One key issue with connectivity is that the Click shifter connects through the Zwift app. This means that you won’t be able to change resistance if you use any other app, your head unit or no connection at all (you can still control resistance on the Hub One with other apps or head units if you are on ERG mode).

The ride

Riding an ERG controlled session has the same feel as the cassette version of the Hub so again, head over to our review of the Hub if you are interested in that detail. For non-ERG sessions the Click shifter and the electromagnetic resistance comes into play.

Ergonomically, the design and operation of the Click is nothing like a usual gear shift and it took me a while to get used to it. On the upside, it only needs a light touch to operate and so, whilst it’s not very instinctive, it is easy to do. The biggest problem I had - even when it was well positioned - was needing to move my hands to use it because of its size and the angle at which it sits.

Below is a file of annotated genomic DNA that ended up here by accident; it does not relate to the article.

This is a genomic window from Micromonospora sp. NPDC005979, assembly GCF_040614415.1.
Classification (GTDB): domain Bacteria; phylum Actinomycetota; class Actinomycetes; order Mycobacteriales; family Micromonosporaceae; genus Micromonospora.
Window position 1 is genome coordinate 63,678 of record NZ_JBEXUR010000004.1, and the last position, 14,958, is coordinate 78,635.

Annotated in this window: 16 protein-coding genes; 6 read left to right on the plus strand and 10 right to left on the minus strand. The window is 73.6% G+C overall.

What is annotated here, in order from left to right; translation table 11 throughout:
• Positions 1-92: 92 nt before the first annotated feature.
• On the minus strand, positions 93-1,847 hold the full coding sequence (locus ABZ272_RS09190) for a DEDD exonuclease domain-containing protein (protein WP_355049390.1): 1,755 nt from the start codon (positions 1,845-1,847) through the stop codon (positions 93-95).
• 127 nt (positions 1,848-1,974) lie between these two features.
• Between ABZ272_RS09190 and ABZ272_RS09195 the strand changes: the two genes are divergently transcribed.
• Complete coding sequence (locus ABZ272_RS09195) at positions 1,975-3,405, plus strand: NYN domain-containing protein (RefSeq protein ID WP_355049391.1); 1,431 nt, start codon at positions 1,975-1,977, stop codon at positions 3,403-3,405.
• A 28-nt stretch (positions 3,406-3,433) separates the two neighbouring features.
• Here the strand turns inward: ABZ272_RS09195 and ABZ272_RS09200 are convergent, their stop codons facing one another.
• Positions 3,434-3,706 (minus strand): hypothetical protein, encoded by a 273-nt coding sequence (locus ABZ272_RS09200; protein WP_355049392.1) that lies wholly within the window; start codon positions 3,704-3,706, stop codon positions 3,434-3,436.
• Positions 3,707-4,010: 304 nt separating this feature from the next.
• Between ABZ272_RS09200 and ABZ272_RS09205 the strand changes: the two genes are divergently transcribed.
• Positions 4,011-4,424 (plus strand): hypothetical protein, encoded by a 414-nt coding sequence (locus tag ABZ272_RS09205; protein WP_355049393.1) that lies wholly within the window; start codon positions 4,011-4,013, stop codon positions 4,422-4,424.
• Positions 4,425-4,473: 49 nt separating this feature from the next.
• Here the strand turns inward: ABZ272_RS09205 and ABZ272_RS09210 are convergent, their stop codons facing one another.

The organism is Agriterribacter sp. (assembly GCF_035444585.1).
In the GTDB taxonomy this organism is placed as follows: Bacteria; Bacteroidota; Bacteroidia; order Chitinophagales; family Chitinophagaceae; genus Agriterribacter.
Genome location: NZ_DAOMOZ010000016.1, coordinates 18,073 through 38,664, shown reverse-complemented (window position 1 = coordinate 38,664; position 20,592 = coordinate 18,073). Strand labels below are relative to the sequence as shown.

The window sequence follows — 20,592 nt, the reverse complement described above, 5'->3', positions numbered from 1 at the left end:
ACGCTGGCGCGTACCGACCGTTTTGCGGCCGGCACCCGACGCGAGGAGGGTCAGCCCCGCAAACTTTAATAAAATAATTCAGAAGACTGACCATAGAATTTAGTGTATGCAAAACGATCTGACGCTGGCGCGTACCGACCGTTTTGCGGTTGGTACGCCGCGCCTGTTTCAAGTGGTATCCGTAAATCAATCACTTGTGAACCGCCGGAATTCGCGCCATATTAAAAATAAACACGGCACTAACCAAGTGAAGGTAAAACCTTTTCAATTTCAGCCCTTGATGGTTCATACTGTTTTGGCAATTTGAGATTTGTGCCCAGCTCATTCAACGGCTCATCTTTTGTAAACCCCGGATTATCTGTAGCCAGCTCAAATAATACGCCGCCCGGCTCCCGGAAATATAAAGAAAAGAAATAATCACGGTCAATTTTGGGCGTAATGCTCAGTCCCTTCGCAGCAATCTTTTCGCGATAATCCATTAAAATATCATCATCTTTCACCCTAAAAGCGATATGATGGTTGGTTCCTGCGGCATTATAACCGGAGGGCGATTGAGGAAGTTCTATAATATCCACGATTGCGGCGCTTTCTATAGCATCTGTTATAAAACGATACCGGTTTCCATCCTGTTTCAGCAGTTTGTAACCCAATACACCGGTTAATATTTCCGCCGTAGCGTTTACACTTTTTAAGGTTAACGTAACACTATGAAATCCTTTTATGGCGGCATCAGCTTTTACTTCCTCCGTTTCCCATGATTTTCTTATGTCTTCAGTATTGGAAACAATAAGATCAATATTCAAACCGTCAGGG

The range of gears / resistance is excellent and I never found myself consistently at one end or the other. Unless you’re able to consistently put out the trainer’s maximum 1,800 wattage then it’s likely you’ll find the range more than adequate too.

Zwift Hub One trainer

(Image credit: Future)

The One uses an electromagnet to change resistance in place of your mechanical gears. Whilst this gives a less natural feel, this approach actually offers some subtle advantages.  As the 24 gears are purely sequential, you’ll gain increments and / or absolute range over mechanical gearing (for example, typically you will have only a 13 gear range on a 2x10 set up because of overall between ratios of the two rings). 

Additionally, the spacing between each of the resistance levels is even and relatively small, so you don’t have to deal with any big jumps like you may have in your cassette spacing. All in this gives a lot of fine control over your resistance and effort on the virtual road.

The only real negative of the shift / resistance change is that as you change resistance it feels like it overshoots before settling to the new level. As you shift up there’s a ‘surge’ of resistance before it finds its new setting. The opposite happens when you shift down where the resistance falls away before finding a level just below where you were before. It only lasts for a couple of pedal revolutions and sometimes it’s barely noticeable but can still throw your rhythm off.